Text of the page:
For parts that have been painted and which are being attached in the final stages of assembly you might like to consider using PVA. This will not give as strong a bond as the styrene glues but neither will it mar paintwork or parts. Clear plastic parts are susceptible to damaged from styrene cement and are probably best attached with white glue.
Using latex adhesive to attach parts that are likely to be damaged at a later date is also worth considering. Depending on what you do with your models, some parts are more likely than others to get 'broken off'. If these parts are attached with latex then such 'accidents' are more likely to result in the part being completely detached in which case it is no big deal to reattach it.
Another issue with styrene kits is that it is usual for alignment pegs to be moulded onto the parts. Some modellers suggest that these should be sanded off as a matter of course as they can hinder correct alignment more than they assist it. The author is inclined to assess this on a joint by joint basis i.e. if the dry fit is good with the pegs in place I leave them alone but if they get in the way... adios pegs!
Possibly the biggest downside with styrene kits is that all of the 'solid bodies' are composed of two halves which are joined together resulting in seams that have to be hidden by filling and sanding.
There are pretty much always some seams, sink holes (small depressions in the surface left over from the moulding process), and marks from where the part was attached to the sprue that require filling. Gaps and holes that are big enough can be filled with a dab of modelling putty applied using a cocktail stick. This should be left slightly proud and sanded off later.
For fine gaps and seams it is probably best to take advantage of capillary action to do the filling. Mix one part of white glue and three parts of water with the tiniest of tiny amounts of washing up liquid (to break the surface tension) and apply this to the seam with a fine brush. Capillary action will draw it into the seam and now that it is wet you can apply neat white glue with the brush to fill the seam.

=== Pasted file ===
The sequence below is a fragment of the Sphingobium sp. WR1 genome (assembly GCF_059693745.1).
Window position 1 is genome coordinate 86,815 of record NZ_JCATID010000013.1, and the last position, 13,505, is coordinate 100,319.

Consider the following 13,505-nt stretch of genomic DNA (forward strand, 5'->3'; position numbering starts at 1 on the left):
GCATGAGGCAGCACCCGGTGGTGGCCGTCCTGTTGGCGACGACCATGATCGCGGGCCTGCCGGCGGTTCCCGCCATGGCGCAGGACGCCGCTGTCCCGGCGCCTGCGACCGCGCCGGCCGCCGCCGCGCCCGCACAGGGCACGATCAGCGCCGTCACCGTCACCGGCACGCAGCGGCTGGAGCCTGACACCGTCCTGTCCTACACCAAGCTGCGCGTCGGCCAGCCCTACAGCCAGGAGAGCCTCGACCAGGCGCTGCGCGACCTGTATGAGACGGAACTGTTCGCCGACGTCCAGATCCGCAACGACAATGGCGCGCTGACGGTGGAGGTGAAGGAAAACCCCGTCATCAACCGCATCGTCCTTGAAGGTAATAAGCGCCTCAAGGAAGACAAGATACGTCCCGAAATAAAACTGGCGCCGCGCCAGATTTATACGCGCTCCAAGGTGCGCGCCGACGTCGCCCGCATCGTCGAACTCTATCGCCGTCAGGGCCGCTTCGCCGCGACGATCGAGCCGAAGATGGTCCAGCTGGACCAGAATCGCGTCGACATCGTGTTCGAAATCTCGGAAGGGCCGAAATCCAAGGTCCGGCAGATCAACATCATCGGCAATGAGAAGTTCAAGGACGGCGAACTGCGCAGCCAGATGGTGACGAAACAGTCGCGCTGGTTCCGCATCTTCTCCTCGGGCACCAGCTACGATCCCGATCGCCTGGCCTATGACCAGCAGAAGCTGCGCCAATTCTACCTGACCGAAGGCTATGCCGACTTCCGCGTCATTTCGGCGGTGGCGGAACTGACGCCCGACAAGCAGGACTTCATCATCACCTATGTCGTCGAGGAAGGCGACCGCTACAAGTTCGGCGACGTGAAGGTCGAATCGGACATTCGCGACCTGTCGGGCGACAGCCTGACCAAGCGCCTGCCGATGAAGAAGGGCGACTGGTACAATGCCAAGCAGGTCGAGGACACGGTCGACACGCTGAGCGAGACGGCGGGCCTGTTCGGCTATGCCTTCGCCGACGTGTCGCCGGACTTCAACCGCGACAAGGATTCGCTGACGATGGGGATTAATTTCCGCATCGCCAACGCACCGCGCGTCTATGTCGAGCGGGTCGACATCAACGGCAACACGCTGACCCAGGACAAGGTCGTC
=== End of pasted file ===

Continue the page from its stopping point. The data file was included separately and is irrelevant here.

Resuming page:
When the filler is dry, any obvious excess should be sanded away with a fine grade paper.
The next step is to prime the model with a light coloured primer and, when it's dry, examine it under bright light. The even colour of the primer will probably show up all kinds of surface imperfections and faults in your filling/sanding. Further rounds of filling, sanding and priming should follow in order to achieve a surface that is ready for painting.
By now the main parts of the model will have been primed although it may be more convenient to paint small parts before they are detached from the sprue.
The decision of whether or not to remove parts from the sprue will vary according to the part. In either case you will need to clean off any flashing and/or seam lines with a sharp knife and/or fine sandpaper. Leaving the part attached to the sprue will also probably result in some touching up being required when it is finally attached to the model. An alternative is to detach the parts, clean them up and then attach them to some temporary structure (pins or cocktail sticks for example) to make them easier to handle for painting.
Styrene parts are traditionally painted with enamel paints but acrylic paints are gradually taking over because of their speedier drying time.
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TerraGenesis was created in 1997 by Gary James and is currently owned, edited and maintained by Andy Slater, however the ideas and opinions expressed are those of the individual contributors. TerraGenesis and its content are © Andy Slater, unless otherwise stated, and should not be reproduced without permission.